Whatever the Senate might have wanted to focus on in April and May will now have to compete for time with a new priority thrust upon it by President Donald Trump.
Once senators got past the initial shock of Trump’s Twitter announcement Tuesday that he was ousting Secretary of State Rex Tillerson, they quickly moved toward paving the way to debate and confirm CIA Director Mike Pompeo as Tillerson’s successor, as well as Deputy CIA Director Gina Haspel to lead that agency.
Senate Majority Whip John Cornyn said he believes it is important for Pompeo to be confirmed to his new post before Trump meets with North Korea’s dictator Kim Jong Un.
“I think we need a chief diplomat before the North Korea meeting,” the Texas Republican said.
Cornyn could not say how long it might take to get the new secretary of State and CIA director to their positions.
“It just depends on how much delay for delay’s sake we’re going to see on the nominations. They could be done rather expeditiously if there’s cooperation,” he said. “If there’s not, … then things take longer.”
The Senate is scheduled to be in recess the last week of March and the first week of April for Passover and Easter. The next break would be the first week in May. Trump’s personnel moves mean that two of the six session weeks over the next two months could easily be consumed with the senior national security nominations.
Watch: Trump, Touting Pompeo’s ‘Energy,’ Says He Clashed With Tillerson on Iran Deal
Promises and questions
Senate Foreign Relations Chairman Bob Corker said that while he didn’t expect Tillerson’s firing, he also wasn’t surprised by it, adding he does not have a well-informed opinion yet of Pompeo. The Tennessee Republican had what he described as a “very good conversation” with the CIA director on Tuesday.
Delaware Democratic Sen. Chris Coons said he and other Foreign Relations members will likely seek answers from Pompeo on promises made during the Tillerson confirmation process but never delivered on.
He said that could include seeking the Trump administration’s strategies for dealing with Iran, Syria, Russia and North Korea.
“I think Secretary Tillerson unfortunately chose to focus on restructuring and slashing funding in the State Department, and that took some of his focus off of developing and delivering to the people of the United States, and to the Senate, a clear-eyed strategy for how to deal with these significant challenges,” Coons told reporters.
One difference from the Tillerson confirmation hearing will be the Foreign Relations panel’s top Democrat — New Jersey Sen. Robert Menendez has since resumed his position, displacing Maryland’s Benjamin L. Cardin.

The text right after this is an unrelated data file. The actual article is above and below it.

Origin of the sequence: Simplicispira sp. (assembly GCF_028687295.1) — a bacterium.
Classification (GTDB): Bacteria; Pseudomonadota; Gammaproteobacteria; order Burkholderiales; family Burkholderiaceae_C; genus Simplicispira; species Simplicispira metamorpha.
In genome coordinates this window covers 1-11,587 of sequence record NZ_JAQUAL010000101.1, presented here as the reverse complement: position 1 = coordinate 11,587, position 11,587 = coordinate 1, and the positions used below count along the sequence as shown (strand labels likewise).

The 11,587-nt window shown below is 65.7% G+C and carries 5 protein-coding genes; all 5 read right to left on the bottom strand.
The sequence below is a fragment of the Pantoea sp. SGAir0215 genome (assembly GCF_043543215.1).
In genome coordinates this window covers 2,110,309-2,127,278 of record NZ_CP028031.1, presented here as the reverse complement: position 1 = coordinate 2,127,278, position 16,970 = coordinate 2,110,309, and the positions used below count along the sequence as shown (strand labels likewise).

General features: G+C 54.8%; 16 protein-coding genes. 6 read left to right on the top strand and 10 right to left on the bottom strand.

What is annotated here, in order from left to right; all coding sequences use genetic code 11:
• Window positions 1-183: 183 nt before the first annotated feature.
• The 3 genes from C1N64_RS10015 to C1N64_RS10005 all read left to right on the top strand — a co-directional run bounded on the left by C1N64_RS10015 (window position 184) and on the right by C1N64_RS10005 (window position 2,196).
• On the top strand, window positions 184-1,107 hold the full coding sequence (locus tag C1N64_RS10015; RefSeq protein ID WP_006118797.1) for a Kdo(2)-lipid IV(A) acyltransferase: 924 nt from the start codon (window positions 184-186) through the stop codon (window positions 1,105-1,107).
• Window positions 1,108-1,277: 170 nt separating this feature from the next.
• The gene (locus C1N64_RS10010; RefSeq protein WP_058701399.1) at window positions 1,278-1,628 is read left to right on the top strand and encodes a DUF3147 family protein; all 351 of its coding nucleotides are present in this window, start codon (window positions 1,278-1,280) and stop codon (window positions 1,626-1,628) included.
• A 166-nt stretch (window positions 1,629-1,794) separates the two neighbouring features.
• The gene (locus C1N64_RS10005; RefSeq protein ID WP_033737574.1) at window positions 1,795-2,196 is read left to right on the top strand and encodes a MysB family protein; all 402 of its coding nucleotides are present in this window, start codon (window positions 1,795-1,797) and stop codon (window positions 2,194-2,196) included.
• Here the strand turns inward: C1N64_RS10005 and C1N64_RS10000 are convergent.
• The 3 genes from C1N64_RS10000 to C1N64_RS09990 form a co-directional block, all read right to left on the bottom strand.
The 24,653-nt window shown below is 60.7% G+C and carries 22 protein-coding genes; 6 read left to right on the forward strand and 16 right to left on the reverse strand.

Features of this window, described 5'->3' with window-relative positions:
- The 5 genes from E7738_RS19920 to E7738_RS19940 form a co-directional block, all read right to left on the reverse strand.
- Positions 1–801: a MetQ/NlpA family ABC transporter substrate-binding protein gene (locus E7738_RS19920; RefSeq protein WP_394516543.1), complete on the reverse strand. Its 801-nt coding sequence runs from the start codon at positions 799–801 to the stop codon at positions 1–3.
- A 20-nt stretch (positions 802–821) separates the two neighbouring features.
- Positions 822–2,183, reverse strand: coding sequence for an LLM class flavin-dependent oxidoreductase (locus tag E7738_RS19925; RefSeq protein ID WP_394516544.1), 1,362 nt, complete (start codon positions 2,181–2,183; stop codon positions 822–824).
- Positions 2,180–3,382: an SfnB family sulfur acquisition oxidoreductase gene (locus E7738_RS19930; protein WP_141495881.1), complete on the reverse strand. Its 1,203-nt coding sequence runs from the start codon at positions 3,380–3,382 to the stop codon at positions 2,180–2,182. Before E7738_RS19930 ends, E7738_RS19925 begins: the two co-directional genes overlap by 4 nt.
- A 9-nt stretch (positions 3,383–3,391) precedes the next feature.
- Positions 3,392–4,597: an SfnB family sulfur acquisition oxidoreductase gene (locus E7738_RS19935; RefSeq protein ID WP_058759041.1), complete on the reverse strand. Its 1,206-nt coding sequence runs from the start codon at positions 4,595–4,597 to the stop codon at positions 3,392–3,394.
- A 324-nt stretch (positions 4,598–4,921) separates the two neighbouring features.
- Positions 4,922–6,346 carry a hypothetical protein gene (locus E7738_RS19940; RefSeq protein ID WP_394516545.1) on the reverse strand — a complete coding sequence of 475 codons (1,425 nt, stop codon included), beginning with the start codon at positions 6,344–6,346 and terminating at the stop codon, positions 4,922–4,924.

Menendez told reporters Tuesday that the State Department has lacked stability at a time when Trump’s “bombast against diplomacy undermines the very essence of what our people can do abroad.”
Tillerson had been scheduled to testify Thursday before the Foreign Relations panel on the fiscal 2019 budget request as well as his reorganization plans, but that hearing was postponed.
Hiccups for Haspel
Senate Intelligence Chairman Richard M. Burr said Tuesday he believes Haspel is well-qualified and he would schedule her for committee consideration as soon as possible, but the current deputy CIA director is not without controversy.
South Carolina GOP Sen Lindsey Graham said Haspel will have to respond to questions about her past involvement in the use of “enhanced interrogation” during the George W. Bush administration, including, “Does she now understand that those techniques are not allowed?”
The most interesting question about Haspel’s confirmation process may be whether she can win over a Democrat from California and a Republican from Arizona.
Back when Sen. Dianne Feinstein was chairwoman of the Intelligence Committee, she worked to stop Haspel from being elevated to lead the clandestine service. The California Democrat had been battling the CIA, where Haspel has worked since 1985, over the report her panel authored into the use of torture.
Feinstein said Tuesday she would need to meet with Haspel again.
“It’s no secret I’ve had concerns in the past with her connection to the CIA torture program and have spent time with her discussing this,” the senator said. “To the best of my knowledge, she has been a good deputy director and I look forward to the opportunity to speak with her again.”
Senate Armed Services Chairman John McCain, who remains in Arizona, noted that Pompeo committed to not allowing the CIA to return to the use of certain harsh interrogation practices.
“The American people now deserve the same assurances from Gina Haspel, whose career with the agency has intersected with the program of so-called ‘enhanced interrogation techniques’ on a number of occasions. The torture of detainees in U.S. custody during the last decade was one of the darkest chapters in American history,” the Arizona Republican said. “Ms. Haspel needs to explain the nature and extent of her involvement in the CIA’s interrogation program during the confirmation process.”